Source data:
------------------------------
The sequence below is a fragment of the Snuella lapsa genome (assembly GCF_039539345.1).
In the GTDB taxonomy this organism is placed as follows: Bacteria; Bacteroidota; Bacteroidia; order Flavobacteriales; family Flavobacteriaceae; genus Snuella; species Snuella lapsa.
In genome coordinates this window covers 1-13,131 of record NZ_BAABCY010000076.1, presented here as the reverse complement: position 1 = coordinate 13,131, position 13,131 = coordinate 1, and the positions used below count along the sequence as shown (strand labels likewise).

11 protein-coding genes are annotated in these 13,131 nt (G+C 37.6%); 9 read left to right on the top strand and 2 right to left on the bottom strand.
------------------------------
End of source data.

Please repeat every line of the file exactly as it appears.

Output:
The sequence below is a fragment of the Snuella lapsa genome (assembly GCF_039539345.1).
In the GTDB taxonomy this organism is placed as follows: Bacteria; Bacteroidota; Bacteroidia; order Flavobacteriales; family Flavobacteriaceae; genus Snuella; species Snuella lapsa.
In genome coordinates this window covers 1-13,131 of record NZ_BAABCY010000076.1, presented here as the reverse complement: position 1 = coordinate 13,131, position 13,131 = coordinate 1, and the positions used below count along the sequence as shown (strand labels likewise).

11 protein-coding genes are annotated in these 13,131 nt (G+C 37.6%); 9 read left to right on the top strand and 2 right to left on the bottom strand.